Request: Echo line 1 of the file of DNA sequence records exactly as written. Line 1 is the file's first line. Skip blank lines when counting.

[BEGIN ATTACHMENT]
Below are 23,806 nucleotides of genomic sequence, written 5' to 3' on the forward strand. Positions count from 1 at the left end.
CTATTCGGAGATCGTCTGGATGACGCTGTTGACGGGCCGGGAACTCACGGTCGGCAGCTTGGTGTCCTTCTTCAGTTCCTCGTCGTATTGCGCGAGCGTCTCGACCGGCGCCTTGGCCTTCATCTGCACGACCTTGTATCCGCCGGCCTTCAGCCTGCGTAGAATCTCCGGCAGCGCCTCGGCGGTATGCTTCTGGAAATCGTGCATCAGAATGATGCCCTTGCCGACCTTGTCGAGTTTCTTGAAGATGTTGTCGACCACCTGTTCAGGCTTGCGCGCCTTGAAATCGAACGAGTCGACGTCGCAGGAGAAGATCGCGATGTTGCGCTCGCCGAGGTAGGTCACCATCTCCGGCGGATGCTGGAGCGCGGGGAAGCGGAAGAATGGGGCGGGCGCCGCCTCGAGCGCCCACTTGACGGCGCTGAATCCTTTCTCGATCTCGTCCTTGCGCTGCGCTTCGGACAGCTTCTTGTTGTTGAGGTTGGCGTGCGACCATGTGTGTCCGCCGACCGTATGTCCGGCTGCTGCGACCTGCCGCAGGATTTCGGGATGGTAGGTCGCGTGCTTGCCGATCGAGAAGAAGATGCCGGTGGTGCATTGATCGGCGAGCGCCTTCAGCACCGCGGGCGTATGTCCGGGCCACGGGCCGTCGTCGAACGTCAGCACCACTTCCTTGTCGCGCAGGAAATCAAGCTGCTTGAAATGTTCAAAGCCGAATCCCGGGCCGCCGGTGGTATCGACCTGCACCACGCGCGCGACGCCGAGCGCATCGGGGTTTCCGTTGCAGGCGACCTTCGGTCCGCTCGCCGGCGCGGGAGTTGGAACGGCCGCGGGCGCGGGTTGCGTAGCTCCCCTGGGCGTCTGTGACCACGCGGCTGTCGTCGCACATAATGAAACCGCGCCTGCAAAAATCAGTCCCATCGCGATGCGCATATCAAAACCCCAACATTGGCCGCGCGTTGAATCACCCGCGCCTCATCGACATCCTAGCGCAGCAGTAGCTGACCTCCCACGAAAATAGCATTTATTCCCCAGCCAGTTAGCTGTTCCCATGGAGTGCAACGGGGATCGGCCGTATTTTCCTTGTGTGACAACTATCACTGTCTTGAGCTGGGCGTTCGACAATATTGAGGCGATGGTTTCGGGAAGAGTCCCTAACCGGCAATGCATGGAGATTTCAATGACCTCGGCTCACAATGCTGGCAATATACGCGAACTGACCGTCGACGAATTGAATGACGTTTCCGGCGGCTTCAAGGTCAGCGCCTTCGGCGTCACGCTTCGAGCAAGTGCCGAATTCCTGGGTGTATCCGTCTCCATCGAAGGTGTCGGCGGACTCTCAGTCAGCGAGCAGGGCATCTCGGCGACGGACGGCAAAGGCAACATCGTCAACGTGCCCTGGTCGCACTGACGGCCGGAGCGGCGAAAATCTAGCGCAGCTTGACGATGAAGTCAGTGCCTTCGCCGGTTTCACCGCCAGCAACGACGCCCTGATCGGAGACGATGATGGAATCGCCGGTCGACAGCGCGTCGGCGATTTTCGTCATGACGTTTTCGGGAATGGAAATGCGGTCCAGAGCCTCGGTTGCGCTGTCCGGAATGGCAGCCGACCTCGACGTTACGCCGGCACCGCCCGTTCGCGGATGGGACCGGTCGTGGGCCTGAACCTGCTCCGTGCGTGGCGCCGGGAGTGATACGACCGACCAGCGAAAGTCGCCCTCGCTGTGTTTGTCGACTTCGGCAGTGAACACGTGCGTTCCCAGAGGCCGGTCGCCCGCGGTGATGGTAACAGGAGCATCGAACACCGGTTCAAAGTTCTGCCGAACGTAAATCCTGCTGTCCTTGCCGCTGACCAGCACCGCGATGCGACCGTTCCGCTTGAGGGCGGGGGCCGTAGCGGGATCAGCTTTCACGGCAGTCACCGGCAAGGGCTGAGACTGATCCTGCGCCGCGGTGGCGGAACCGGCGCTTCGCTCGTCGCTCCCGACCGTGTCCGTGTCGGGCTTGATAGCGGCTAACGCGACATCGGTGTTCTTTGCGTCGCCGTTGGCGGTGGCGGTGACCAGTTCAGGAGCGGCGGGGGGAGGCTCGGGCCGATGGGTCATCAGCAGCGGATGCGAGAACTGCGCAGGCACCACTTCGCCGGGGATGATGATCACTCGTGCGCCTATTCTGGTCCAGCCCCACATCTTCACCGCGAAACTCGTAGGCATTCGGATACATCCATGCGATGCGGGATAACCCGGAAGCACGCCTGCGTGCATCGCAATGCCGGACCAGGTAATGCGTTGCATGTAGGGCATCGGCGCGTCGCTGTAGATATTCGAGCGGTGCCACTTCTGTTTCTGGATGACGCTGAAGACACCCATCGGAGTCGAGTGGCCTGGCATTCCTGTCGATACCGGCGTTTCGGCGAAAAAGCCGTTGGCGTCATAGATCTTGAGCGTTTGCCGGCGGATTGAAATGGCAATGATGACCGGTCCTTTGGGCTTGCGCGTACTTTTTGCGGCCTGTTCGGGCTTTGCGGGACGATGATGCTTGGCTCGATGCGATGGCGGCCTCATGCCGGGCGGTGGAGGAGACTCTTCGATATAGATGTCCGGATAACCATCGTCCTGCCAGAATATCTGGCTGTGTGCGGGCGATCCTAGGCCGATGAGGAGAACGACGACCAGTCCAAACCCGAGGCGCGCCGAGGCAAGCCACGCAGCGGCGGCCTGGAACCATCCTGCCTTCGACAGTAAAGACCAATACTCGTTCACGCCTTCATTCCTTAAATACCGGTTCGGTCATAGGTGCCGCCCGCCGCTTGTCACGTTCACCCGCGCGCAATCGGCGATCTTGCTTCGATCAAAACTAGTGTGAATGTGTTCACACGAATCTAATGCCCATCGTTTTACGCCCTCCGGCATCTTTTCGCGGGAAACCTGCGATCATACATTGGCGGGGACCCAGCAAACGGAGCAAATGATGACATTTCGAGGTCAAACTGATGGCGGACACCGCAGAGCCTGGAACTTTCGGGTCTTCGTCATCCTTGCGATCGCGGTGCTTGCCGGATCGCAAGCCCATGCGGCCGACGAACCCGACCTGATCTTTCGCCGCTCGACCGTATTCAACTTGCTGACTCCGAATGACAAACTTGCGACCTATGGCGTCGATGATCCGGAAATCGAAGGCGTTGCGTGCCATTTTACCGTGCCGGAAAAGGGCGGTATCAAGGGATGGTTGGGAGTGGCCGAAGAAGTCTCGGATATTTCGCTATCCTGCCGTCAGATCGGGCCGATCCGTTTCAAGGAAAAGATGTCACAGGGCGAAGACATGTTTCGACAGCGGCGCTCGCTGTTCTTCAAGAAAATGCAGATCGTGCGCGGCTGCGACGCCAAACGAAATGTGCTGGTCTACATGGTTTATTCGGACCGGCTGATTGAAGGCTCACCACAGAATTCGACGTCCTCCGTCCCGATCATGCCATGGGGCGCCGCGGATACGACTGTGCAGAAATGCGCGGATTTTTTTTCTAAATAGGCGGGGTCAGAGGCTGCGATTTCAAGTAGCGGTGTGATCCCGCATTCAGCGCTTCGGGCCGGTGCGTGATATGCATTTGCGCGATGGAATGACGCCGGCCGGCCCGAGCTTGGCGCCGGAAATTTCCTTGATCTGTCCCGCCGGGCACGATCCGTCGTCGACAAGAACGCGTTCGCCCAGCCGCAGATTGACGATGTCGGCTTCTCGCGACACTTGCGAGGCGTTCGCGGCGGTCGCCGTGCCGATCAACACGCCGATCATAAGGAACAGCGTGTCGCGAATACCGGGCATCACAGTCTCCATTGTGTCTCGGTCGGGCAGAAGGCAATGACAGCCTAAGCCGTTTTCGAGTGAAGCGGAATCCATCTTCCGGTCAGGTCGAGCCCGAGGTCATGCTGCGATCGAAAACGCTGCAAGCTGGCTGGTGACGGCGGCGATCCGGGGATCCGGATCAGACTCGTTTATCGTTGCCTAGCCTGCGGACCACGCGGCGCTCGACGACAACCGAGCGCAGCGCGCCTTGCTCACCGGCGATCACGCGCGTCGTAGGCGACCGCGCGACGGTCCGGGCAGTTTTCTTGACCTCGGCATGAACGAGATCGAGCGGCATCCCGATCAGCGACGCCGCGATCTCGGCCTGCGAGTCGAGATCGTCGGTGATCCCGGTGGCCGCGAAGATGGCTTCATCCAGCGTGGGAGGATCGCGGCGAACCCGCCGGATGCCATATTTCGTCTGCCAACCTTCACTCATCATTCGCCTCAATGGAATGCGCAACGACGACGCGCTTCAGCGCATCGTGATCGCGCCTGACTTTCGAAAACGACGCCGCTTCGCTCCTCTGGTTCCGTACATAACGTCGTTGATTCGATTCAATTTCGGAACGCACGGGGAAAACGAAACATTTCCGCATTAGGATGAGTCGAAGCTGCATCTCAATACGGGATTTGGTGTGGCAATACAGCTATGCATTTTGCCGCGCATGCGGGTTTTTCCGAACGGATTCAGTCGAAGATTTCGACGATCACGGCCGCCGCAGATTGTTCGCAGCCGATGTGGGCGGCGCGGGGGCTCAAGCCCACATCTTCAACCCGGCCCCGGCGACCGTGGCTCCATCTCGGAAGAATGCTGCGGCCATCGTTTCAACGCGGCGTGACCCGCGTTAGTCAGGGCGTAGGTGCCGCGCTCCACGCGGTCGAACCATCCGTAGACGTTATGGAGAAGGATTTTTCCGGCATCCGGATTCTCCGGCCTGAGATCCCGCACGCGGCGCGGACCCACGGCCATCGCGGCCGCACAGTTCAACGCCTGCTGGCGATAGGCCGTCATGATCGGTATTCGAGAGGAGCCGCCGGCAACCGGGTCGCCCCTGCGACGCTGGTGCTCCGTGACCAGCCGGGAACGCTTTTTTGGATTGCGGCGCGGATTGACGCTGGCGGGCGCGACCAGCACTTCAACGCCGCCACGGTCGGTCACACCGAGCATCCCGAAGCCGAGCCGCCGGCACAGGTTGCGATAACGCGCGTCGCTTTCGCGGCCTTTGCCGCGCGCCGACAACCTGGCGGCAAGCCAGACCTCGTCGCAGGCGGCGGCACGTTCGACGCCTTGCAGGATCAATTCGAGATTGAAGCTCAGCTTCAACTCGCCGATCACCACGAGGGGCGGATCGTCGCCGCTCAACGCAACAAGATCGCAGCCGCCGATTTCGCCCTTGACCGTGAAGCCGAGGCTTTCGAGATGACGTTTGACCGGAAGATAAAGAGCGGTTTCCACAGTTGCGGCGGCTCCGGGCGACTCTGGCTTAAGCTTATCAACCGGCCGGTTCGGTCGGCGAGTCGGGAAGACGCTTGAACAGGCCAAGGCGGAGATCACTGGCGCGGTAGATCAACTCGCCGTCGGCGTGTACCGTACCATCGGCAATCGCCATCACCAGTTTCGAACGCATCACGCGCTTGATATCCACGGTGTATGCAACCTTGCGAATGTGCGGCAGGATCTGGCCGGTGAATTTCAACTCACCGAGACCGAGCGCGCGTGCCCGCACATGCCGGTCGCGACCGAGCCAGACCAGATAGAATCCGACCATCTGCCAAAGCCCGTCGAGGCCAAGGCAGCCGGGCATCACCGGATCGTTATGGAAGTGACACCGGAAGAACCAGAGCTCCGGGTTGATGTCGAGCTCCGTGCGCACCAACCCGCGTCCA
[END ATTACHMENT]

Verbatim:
Below are 23,806 nucleotides of genomic sequence, written 5' to 3' on the forward strand. Positions count from 1 at the left end.